Border workers vote to strike, putting Canada's reopening plans at risk
CBSA officers have been asking for better protections against harassment and discrimination
Canada's reopening plans could be hindered as thousands of border officers gird themselves for possible strike action.
The two unions representing more than 8,500 Canada Border Services Agency (CBSA) employees announced this morning that the majority of their members have given them a strike mandate.
That means they could begin strike action as soon as Aug. 6, mere days before Canada reopens the border to fully vaccinated U.S. residents, said the Public Service Alliance of Canada (PSAC) and the Customs and Immigration Union (CIU) in a news release.
Many border workers would be deemed essential — but the union said strike action could slow down commercial traffic at the border and ports of entry, hit international mail and parcel deliveries from Canada Post and other major shipping companies, and disrupt the collection of duties and taxes on goods entering Canada.
Prime Minister Justin Trudeau said it has been a tough year for border guards because, while they have had fewer crossings to process, they've been tasked with carrying out more stringent checks on travellers.
"We will be working very closely with the CBSA union to make sure that we are negotiating, getting to the bargaining table, trying to figure out a path forward," Trudeau said.
"We recognize that there have been challenges but we're going to work with them. We're hopeful that there won't be any disruptions."
The unions' members — who have been without a contract since June 2018 — include border service officers at airports, land entry points, marine ports and commercial ports of entry, inland enforcement officers, intelligence officers, investigators, trade officers, hearings officers and non-uniformed members.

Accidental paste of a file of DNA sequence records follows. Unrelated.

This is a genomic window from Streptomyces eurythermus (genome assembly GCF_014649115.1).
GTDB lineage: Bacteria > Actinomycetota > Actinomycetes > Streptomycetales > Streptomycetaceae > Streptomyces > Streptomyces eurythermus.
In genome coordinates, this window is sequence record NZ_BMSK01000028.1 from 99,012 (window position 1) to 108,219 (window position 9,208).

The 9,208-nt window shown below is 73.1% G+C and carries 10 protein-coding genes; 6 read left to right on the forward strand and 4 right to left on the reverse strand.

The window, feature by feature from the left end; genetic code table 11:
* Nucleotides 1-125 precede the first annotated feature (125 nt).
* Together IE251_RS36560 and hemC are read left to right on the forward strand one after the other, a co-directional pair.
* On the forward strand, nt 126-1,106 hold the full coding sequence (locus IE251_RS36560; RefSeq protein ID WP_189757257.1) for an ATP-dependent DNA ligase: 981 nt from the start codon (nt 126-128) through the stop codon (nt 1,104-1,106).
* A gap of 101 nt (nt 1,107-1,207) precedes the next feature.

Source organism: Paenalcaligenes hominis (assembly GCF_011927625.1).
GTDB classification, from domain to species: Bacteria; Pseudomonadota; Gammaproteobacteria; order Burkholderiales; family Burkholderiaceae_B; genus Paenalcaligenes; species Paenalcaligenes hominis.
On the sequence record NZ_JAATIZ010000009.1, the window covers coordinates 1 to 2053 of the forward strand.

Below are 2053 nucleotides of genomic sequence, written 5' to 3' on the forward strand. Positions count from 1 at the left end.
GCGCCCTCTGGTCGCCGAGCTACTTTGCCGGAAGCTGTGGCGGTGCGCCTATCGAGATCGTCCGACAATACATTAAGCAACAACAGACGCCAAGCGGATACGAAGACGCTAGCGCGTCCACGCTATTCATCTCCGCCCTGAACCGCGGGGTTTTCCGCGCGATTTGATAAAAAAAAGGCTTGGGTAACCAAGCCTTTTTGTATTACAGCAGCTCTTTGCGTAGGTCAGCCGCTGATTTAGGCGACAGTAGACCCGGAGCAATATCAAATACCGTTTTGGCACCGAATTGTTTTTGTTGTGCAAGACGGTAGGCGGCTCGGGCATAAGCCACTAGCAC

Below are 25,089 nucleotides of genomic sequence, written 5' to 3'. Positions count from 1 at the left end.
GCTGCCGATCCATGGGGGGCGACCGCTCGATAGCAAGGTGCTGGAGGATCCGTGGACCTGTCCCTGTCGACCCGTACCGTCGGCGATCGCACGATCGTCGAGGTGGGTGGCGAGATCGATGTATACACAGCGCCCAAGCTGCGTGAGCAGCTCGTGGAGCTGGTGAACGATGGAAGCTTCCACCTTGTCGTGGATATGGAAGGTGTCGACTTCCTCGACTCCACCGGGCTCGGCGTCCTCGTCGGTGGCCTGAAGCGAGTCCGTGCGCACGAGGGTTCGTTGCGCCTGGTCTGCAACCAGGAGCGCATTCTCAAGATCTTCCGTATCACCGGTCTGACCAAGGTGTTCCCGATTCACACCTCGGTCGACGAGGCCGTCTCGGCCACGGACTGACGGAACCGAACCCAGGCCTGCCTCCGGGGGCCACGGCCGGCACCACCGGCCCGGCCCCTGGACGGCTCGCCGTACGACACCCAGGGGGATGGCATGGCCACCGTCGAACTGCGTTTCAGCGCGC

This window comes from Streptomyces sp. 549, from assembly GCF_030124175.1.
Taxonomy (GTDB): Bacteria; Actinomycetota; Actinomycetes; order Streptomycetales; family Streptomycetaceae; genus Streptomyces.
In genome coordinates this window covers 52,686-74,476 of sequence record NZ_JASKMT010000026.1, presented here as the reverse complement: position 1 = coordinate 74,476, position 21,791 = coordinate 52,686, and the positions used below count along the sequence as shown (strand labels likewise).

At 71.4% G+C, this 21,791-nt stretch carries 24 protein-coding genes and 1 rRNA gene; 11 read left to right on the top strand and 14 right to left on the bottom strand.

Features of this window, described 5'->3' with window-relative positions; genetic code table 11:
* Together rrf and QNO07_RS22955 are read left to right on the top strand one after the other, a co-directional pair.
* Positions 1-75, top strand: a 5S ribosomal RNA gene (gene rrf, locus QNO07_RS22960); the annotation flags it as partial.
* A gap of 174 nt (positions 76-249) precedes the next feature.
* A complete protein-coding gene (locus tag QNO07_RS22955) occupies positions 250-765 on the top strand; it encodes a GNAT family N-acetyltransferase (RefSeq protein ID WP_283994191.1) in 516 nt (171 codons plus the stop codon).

Their essential services agreement permits 2,600 members to take full strike action, while essential workers can take work-to-rule actions in their workplace.
Window to avert strike 'quickly closing'
The unions have been fighting primarily for three things: salary parity with other law enforcement workers in Canada; better protections against harassment and discrimination; and a remote work policy for non-uniformed members.
"Truth be told, the CBSA is a problematic place to work," Mark Weber, national president of the Customs and Immigration Union, told a news conference Tuesday.
The union said a number of troubling cases have been forwarded to it over the past few years — including a report of a male supervisor physically assaulting a female officer in front of several witnesses without repercussions and another report of a manager forcing officers to conduct an illegal strip search of a bus full of students.
Chris Aylward, PSAC national president, said the unions are hoping the government will return to the negotiating table.
"I had a meeting with the prime minister two months ago. I told the prime minister that if they wanted a smooth reopening of the border, then they have to come back to the bargaining table with a fair offer, which we have not seen yet," he said Tuesday.
"Their window to avert a strike is quickly closing."
A spokesperson for the Treasury Board said it believes PSAC rejected a fair offer.
"We are disappointed that PSAC rejected a fair offer for its members at the Canada Border Services Agency that included wage adjustments and provisions in line with recent agreements reached with PSAC and other bargaining agents that cover over 88 per cent of public servants," said Geneviève Sicard.
"Going forward, our goal is to take constructive steps to advance negotiations. We remain open to returning to the bargaining table at any time."
Last week, when the strike vote was ongoing, the CBSA said the agency is preparing for a possible work disruption.
"The Canada Border Services Agency will respond quickly to any job action/work disruption in order to maintain the security of our border, ensure compliance with our laws and facilitate the flow of legitimate goods and travel," said Louis-Carl Brissette Lesage in an email to CBC News.
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"We expect that our officers will continue to fulfil their duties with the highest level of integrity and professionalism."
Last week, the federal government announced plans to let fully vaccinated tourists visit Canada again soon.
Starting Aug. 9 at 12:01 a.m. ET., fully vaccinated U.S. citizens and permanent residents living in that country will be able to visit Canada.
The government said it plans to open Canada's borders to fully vaccinated travellers from all other countries on Sept. 7.